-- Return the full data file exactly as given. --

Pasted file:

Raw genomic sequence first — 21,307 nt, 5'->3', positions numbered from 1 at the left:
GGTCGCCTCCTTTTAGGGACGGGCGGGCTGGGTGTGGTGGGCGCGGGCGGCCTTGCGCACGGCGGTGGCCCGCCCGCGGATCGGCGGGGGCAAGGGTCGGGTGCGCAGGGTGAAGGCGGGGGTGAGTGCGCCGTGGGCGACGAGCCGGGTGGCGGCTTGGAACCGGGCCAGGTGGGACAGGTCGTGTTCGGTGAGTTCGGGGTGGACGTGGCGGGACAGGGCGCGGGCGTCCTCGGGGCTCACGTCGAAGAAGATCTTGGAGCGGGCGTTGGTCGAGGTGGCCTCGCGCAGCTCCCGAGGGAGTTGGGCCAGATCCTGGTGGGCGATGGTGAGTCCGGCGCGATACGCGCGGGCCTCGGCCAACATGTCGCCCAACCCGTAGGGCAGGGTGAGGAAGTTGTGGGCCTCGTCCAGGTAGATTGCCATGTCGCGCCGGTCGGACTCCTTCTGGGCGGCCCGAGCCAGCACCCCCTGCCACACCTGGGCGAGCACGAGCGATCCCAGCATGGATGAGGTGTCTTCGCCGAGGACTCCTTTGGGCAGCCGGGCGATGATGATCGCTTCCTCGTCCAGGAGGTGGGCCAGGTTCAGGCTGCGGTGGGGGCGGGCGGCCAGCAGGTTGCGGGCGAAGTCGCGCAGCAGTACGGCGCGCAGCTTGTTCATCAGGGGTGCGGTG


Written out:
Raw genomic sequence first — 21,307 nt, 5'->3', positions numbered from 1 at the left:
GGTCGCCTCCTTTTAGGGACGGGCGGGCTGGGTGTGGTGGGCGCGGGCGGCCTTGCGCACGGCGGTGGCCCGCCCGCGGATCGGCGGGGGCAAGGGTCGGGTGCGCAGGGTGAAGGCGGGGGTGAGTGCGCCGTGGGCGACGAGCCGGGTGGCGGCTTGGAACCGGGCCAGGTGGGACAGGTCGTGTTCGGTGAGTTCGGGGTGGACGTGGCGGGACAGGGCGCGGGCGTCCTCGGGGCTCACGTCGAAGAAGATCTTGGAGCGGGCGTTGGTCGAGGTGGCCTCGCGCAGCTCCCGAGGGAGTTGGGCCAGATCCTGGTGGGCGATGGTGAGTCCGGCGCGATACGCGCGGGCCTCGGCCAACATGTCGCCCAACCCGTAGGGCAGGGTGAGGAAGTTGTGGGCCTCGTCCAGGTAGATTGCCATGTCGCGCCGGTCGGACTCCTTCTGGGCGGCCCGAGCCAGCACCCCCTGCCACACCTGGGCGAGCACGAGCGATCCCAGCATGGATGAGGTGTCTTCGCCGAGGACTCCTTTGGGCAGCCGGGCGATGATGATCGCTTCCTCGTCCAGGAGGTGGGCCAGGTTCAGGCTGCGGTGGGGGCGGGCGGCCAGCAGGTTGCGGGCGAAGTCGCGCAGCAGTACGGCGCGCAGCTTGTTCATCAGGGGTGCGGTG